On the pressing issue of how to deal with Houthi militia that overran much of the country in 2015, Mr Bahansi pulls no punches. He talks about the Houthis, who will be part of the consultations in Geneva albeit in a separate room from the delegation of Abdrabu Mansur Hadi, Yemen's internationally-recognised president.
The governor refers to the Houthi "gang" as "terrorists" but at the prospect of working with a unified government perhaps featuring Houthi ministers, he puts his faith in the exiled government’s negotiation efforts.
"Whatever comes from those meetings, everyone will follow," he said.
Others in Mukalla, the capital city of Hadramawt, are less optimistic. Life has been improving since Al Qaeda in the Arabian Peninsula was beaten back with the support of the Arab Coalition forces spearheaded by UAE operations in 2016.
"Until they accept the people of Hadramawt want a federal system, there will be no peace. Hadramawt is at the root of peace in Yemen, we beat Al Qaeda, we know about stability," said Mr Hilabi, but insisting the current war is seen differently. "I believe that the situation will go on and on," he said.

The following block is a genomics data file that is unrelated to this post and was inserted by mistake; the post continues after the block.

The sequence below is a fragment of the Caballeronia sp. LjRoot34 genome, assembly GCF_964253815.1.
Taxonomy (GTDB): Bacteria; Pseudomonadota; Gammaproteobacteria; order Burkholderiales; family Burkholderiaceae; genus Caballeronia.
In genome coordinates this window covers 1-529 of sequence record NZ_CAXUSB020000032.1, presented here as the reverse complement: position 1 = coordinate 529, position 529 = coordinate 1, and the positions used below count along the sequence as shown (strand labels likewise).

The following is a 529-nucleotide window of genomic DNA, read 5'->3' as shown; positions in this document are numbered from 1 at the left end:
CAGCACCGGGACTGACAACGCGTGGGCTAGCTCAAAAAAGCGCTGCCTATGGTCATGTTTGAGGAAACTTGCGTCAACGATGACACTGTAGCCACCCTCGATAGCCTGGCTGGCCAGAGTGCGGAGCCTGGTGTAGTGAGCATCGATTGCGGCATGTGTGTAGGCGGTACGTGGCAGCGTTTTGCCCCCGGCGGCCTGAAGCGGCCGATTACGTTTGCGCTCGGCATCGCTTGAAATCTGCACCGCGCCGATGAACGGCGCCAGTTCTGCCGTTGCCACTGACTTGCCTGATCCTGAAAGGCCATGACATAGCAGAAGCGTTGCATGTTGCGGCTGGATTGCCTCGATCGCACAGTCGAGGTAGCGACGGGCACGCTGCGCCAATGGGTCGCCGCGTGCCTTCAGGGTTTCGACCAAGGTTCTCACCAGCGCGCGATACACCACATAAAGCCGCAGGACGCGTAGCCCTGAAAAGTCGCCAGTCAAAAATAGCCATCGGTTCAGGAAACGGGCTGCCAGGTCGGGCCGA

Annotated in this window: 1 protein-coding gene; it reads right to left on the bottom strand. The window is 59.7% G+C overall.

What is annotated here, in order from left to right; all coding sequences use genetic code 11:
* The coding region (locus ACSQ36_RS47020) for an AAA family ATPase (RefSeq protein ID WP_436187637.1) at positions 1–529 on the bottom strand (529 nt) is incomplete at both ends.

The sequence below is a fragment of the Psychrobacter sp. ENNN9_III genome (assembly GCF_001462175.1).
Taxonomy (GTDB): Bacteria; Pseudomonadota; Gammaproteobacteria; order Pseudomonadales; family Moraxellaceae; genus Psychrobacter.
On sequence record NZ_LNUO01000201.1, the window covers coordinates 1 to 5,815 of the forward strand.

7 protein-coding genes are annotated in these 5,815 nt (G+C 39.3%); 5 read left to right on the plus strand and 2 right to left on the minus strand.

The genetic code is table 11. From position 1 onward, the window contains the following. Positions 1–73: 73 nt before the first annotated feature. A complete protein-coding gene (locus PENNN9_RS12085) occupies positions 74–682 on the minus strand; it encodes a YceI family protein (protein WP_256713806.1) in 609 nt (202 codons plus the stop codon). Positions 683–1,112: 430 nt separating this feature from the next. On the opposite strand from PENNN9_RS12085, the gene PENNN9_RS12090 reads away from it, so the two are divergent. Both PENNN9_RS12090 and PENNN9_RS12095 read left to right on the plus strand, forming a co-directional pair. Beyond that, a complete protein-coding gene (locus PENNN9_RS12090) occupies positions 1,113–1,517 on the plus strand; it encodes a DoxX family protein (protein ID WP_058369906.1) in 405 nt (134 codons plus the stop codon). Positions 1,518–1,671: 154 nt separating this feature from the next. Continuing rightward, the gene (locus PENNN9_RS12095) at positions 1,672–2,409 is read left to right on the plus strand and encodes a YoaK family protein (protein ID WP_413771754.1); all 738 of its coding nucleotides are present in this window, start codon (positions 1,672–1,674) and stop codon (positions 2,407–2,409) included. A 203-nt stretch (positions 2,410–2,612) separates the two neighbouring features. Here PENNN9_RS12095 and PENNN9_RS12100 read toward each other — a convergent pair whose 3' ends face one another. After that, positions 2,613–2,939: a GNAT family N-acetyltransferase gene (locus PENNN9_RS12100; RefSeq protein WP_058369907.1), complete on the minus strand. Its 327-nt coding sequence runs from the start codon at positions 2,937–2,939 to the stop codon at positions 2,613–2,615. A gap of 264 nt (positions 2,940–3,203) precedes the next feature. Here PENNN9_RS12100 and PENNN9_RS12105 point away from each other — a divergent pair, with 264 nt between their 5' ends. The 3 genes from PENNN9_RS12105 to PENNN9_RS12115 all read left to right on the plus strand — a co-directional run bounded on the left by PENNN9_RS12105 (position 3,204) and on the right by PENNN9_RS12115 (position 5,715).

Saed bin Badawar, 38, a local governorate employee fears any opening to the Houthis would disrupt progress but thinks it is worth taking a chance on talks.
"We do not trust the Houthis, like we do not trust Al Qaeda, but if they lay down their guns, we will work with them," he said. "It will be difficult for some Yemenis, because they spent a lot of time fighting. But if it is good for the country, we can make deals with anyone. We are a pragmatic people, a pragmatic nation, I hope they will be pragmatic in Geneva."
The scars of war remain too close for many to relish the diplomatic opening.
Ahmed Mohammed Omar Baddabayan, 50, is a Mukalla resident whose son, a fighter in the Hadramat elite forces was executed four months ago by Al Qaeda.
He said Houthi participation in the government would be a betrayal of his son's legacy. "We will not accept that; these people have already failed us before."